Guns, Knives, and Social Media: The New Frontier for Abuse, Harassment, and Victim Blaming

Written by The Mary Byron Project Intern

If you were walking down a public street and suddenly noticed a man beating a woman to the ground, violently hitting her, you would know that you were witnessing abuse. You would not only label it as wrong but also hopefully take action—calling the police or intervening yourself.

If you were in a store at the mall, and you heard a woman screaming threats of violence and death at her partner you would again label this as wrong and know action should be taken, whether that is bystander intervention or contacting law enforcement.

So then why is social media any different? Instinctively our gut tells us it is wrong when we see someone being physically abused or threatened in public. We must realize that our lives our now online and online abuse via social media must be viewed with the same gut-wrenching disgust.Continue reading

Marcia Roth: Changing the Conversation on Domestic Violence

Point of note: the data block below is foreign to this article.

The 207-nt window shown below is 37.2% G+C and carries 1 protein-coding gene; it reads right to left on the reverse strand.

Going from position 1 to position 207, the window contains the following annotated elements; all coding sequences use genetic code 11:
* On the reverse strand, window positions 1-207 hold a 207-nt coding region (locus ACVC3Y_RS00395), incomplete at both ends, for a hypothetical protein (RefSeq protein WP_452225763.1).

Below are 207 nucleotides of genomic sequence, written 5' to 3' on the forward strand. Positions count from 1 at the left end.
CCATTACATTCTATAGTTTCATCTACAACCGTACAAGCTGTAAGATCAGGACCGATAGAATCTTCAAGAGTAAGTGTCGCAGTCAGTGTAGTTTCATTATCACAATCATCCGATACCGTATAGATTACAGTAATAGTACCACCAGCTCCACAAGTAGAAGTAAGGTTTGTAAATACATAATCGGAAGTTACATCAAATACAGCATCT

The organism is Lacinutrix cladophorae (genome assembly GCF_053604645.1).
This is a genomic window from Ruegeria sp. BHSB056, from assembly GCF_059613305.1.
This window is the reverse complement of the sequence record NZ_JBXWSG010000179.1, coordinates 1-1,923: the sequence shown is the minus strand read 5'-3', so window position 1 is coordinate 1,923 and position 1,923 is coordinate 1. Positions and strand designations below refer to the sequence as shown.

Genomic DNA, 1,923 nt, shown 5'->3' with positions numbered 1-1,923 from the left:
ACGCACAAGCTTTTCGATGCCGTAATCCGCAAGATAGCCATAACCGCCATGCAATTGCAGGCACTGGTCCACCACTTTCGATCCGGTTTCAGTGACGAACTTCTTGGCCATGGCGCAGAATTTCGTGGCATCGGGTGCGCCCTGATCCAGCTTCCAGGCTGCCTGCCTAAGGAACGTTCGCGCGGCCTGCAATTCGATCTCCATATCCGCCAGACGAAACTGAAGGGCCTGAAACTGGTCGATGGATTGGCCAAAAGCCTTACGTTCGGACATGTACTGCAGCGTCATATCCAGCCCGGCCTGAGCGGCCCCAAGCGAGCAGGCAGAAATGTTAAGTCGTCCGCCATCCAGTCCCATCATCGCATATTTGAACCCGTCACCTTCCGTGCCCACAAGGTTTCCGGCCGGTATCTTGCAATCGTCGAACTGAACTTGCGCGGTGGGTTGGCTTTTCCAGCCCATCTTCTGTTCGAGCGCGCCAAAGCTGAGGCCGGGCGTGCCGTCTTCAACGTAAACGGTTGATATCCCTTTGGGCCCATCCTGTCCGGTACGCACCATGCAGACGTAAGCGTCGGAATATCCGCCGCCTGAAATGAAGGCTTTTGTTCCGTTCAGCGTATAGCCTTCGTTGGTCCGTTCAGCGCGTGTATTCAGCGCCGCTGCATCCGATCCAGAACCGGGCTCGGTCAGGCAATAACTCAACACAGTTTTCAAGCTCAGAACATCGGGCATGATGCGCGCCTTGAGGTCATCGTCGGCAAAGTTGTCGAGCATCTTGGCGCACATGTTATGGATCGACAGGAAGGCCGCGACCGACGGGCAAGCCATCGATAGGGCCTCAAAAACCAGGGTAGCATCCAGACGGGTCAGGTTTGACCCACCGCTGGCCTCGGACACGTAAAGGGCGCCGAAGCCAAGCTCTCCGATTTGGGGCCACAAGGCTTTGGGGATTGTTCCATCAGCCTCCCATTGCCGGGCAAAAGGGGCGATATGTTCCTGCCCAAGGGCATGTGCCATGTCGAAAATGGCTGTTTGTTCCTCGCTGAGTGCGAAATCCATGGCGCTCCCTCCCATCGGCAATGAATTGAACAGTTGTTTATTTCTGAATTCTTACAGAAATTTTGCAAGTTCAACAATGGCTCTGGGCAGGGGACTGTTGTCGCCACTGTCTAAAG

The Mary Byron Project, fostering innovations and strategies to end domestic violence, needs your help.  We can only accomplish our lofty goal if we change society’s view of victims of domestic violence as the ones responsible for ending the abuse on their own, or of needing to prove that they didn’t ‘cause’ the violence to happen.

Each day I receive stories of horrific violence in our community and throughout the country.  I wonder why this continues—seemingly unabated—and then I read the articles.  Time after time, the reporter quotes the bystanders and family members who state that they are shocked by what happened, that they seemed so happy, that the couple may have had a tempestuous relationship but that things like this don’t happen on the street where they live.  Time after time, I read headlines like “Man accused of killing wife and 3 kids in a domestic dispute” and I wonder how, in anyone’s classification table, this can be called merely a ‘dispute.’ 

When can we change the conversation?  When can we ask why we need to make excuses for perpetrators of violence, abuse, and yes, many times torture, when the object of their abuse is someone they at one time professed to love.  When will our courts treat abusers in the home in the same way they would treat a person who threatened or inflicted harm in a non-domestic situation? Is there a time that we can stop blaming the victim for not leaving…  even though we know of all the reasons she is unable to leave? 

It is incumbent on all of us to try to change that conversation.  Prevention begins with small steps, and not becoming party to a conversation that is victim blaming or dismissive would be a great start.

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